The priest voluntarily resigned his position as pastor of St. Gregory Parish in order to "spend his full-time ministry helping and healing the people affected by this mistake."
Editor's note: This article was originally published on February 16, 2022. It has since been updated.
When Father Andres Arango baptized someone, he would always say, "We baptize you in the name of the Father, and of the Son, and of the Holy Spirit." Arango has baptized thousands of people during his career that spans over 20 years, but it was recently discovered that every single baptism done by him is illegal because of one word he used wrong, according to CNN.
Apparently, the phrase "We baptize" should have been "I baptize" instead, according to Bishop Thomas Olmsted of the Diocese of Phoenix.
"The issue with using 'We' is that it is not the community that baptizes a person, rather, it is Christ, and Him alone, who presides at all of the sacraments, and so it is Christ Jesus who baptizes," Olmsted wrote in a message to parishioners.
The error also means that because baptism is the first of the sacraments, some people will need to repeat other sacraments, according to the diocese webpage for frequently asked questions. Also, it could present other problems for those affected, the diocese said. Since baptism is the "entry point" for other sacraments, a nullified baptism would also invalidate any confirmation, marriage, and holy orders that came after it.
Father Andres Arango baptized thousands using the expression "We" instead of the Vatican-sanctioned "I" baptize you. Now thousands may have to be re-baptized.https://t.co/nsgj8DoQwX— DW News (@dwnews) February 16, 2022
The decision to void Arango's previous baptisms came after "careful study" by diocesan officials, Olmsted explained, adding that there were additional talks with the Congregation for the Doctrine of the Faith in Rome, per PEOPLE.
The diocese also declared that if anyone was baptized using the word "we" instead of "I", they are not baptized and will have to do it all over again. The comparison made there was with a priest using milk and wine during the Consecration of the Eucharist, which would render it invalid given how the milk would not become the Blood of Jesus Christ.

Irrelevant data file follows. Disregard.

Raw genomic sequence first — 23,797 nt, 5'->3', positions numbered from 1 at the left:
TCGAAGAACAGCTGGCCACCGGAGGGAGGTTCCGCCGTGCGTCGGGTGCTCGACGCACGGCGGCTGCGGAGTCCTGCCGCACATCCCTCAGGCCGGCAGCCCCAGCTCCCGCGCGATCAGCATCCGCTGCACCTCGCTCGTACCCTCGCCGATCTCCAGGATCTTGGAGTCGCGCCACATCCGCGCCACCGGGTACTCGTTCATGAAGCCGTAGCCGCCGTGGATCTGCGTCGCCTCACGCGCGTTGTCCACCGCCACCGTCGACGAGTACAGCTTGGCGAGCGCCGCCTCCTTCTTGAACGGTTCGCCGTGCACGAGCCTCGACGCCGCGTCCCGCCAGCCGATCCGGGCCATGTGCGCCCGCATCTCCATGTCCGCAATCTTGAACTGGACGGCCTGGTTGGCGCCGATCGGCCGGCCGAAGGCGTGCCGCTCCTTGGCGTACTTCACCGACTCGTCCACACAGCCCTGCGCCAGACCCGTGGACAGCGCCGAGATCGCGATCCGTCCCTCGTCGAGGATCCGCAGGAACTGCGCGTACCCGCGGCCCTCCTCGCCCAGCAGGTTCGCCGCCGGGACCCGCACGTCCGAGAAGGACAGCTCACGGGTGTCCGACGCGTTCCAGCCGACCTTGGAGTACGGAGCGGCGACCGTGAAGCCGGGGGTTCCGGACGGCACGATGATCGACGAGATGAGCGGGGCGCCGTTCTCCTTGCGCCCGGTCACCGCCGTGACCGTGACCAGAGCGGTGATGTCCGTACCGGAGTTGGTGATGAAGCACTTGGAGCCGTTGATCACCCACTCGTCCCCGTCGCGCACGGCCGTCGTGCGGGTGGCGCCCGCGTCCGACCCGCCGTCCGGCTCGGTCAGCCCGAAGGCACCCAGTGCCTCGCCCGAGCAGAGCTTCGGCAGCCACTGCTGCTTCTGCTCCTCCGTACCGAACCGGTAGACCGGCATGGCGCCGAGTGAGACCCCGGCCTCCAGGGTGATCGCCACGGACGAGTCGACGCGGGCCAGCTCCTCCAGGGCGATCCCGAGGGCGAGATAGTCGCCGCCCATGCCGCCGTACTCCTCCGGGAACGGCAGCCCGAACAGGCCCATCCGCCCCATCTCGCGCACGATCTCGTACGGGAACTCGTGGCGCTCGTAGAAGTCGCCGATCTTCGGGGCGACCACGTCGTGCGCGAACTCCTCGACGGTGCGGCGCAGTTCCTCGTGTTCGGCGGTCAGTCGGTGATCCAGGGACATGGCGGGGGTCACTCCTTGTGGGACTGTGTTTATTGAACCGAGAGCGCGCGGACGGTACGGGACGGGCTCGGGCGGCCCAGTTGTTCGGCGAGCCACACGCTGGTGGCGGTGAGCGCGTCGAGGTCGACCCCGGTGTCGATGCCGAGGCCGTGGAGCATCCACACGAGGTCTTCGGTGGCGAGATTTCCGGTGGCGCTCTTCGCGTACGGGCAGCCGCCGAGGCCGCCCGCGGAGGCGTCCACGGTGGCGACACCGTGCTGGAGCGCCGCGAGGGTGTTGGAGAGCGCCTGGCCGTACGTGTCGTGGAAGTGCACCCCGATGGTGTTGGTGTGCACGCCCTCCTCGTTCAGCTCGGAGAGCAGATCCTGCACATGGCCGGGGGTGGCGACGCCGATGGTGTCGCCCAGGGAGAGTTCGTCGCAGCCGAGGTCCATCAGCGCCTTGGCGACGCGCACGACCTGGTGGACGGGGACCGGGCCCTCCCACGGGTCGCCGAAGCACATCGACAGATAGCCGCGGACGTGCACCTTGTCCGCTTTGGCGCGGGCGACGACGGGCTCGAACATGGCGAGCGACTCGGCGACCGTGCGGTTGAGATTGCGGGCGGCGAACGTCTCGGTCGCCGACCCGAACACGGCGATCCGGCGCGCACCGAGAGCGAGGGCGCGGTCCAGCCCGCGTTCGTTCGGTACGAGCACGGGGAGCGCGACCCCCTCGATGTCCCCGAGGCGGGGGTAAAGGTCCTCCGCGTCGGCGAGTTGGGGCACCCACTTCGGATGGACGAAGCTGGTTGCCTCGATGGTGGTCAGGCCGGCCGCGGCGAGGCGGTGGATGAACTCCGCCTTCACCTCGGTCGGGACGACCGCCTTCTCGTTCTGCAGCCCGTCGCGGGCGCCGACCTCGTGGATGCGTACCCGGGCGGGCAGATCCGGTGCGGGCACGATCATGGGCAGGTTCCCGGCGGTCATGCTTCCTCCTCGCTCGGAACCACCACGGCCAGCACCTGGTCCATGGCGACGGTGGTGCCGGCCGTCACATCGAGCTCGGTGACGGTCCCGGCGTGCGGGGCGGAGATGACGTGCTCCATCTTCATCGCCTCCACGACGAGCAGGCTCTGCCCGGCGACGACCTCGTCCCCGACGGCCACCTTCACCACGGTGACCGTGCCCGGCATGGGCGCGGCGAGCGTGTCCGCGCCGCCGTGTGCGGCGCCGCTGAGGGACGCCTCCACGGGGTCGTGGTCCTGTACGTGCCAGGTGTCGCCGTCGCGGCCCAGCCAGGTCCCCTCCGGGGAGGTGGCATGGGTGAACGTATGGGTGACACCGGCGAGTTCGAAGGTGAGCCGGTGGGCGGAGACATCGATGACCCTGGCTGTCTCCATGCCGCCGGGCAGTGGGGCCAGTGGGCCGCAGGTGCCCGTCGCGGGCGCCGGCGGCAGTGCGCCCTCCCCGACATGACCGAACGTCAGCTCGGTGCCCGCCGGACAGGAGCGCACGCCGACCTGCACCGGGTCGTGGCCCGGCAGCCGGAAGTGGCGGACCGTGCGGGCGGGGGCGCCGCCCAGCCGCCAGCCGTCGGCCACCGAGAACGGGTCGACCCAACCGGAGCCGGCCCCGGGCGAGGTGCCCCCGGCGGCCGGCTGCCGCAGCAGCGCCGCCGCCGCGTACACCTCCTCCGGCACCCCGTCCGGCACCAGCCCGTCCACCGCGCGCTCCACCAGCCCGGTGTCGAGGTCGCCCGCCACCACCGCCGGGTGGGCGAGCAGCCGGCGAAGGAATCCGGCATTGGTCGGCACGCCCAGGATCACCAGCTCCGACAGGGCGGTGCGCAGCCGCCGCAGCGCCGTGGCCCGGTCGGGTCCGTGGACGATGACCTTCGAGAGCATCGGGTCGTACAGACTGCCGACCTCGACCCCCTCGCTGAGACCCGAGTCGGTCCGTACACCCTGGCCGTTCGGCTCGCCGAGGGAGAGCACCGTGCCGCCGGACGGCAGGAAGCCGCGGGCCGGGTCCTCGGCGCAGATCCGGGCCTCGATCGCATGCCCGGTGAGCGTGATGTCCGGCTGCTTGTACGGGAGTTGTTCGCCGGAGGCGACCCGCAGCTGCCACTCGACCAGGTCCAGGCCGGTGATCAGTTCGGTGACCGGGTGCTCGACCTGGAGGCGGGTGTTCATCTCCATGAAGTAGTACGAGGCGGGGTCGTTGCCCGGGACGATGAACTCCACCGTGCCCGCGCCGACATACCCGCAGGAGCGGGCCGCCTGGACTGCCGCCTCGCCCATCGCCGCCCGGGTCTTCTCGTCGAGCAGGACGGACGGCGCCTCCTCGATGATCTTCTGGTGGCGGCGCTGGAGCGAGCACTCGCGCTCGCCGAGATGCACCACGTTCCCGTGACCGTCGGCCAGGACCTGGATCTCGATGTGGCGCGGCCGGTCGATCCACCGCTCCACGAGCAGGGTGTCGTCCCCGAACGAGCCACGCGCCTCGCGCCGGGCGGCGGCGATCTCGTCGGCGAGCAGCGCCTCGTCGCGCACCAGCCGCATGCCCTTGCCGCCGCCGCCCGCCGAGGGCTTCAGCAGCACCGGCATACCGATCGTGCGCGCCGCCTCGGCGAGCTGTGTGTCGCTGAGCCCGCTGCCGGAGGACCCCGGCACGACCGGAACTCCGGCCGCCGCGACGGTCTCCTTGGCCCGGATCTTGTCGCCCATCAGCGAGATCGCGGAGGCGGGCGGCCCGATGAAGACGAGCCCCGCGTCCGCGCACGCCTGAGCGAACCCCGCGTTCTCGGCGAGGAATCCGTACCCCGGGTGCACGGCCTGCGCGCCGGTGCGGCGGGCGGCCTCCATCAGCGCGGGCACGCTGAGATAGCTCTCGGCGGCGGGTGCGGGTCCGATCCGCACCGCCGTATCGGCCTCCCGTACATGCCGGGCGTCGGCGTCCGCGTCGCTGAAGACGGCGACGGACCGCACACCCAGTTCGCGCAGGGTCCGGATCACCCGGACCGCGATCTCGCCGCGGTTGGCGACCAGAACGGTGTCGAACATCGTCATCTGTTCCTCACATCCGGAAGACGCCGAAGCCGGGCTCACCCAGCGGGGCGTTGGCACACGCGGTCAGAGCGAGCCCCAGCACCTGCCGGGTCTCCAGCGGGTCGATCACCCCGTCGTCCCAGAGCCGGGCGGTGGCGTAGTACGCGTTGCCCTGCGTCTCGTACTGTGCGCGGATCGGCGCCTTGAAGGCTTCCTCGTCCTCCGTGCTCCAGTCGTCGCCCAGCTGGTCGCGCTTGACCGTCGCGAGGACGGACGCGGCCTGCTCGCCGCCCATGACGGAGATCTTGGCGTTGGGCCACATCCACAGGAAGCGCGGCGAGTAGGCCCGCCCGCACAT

"On behalf of our local Church, I too am sincerely sorry that this error has resulted in disruption to the sacramental lives of a number of the faithful," Olmsted said in his letter. "This is why I pledge to take every step necessary to remedy the situation for everyone impacted."
Olmsted then shared that he doesn't believe Arango "had any intentions to harm the faithful or deprive them of the grace of baptism and the sacraments."
How absurd!— Paul Pari (@PaulPari6) February 15, 2022
Father Andres Arango would say, "We baptize you in the name of the Father, and of the Son,
The issue with using 'We' is that it is not the community that baptizes a person, rather, it is Christ, and Him alone,
All his Baptisms are invalidhttps://t.co/tXhPu3GX9G
Meanwhile, a spokesperson for the diocese revealed that while Arango "remains a priest in good standing," he voluntarily resigned his position as pastor of St. Gregory Parish in order to "spend his full-time ministry helping and healing the people affected by this mistake," they added.
In a separate statement posted to the diocese's website, Arango expressed remorse for his mistake.
"It saddens me to learn that I have performed invalid baptisms throughout my ministry as a priest by regularly using an incorrect formula," he said, adding that his resignation went into effect at the start of February. "I deeply regret my error and how this has affected numerous people in your parish and elsewhere."
"I would like to take this opportunity to thank God for having given me the opportunity to serve your community so many years ago," he added. "You have all enriched my life beyond measure. It has been a blessing and an honor to have served and worked alongside people that I consider my dear friends and family."
During the baptism ceremony, a holy sacrament designed to welcome believers into the Catholic Church, Rev. Andres Arango would say, 'We baptize you in the name of the Father and of the Son and of the Holy Spirit,' which is incorrect.— NowThis (@nowthisnews) February 15, 2022
Representative Cover Image Source: Getty Images | Carmen Trappenberg | EyeEm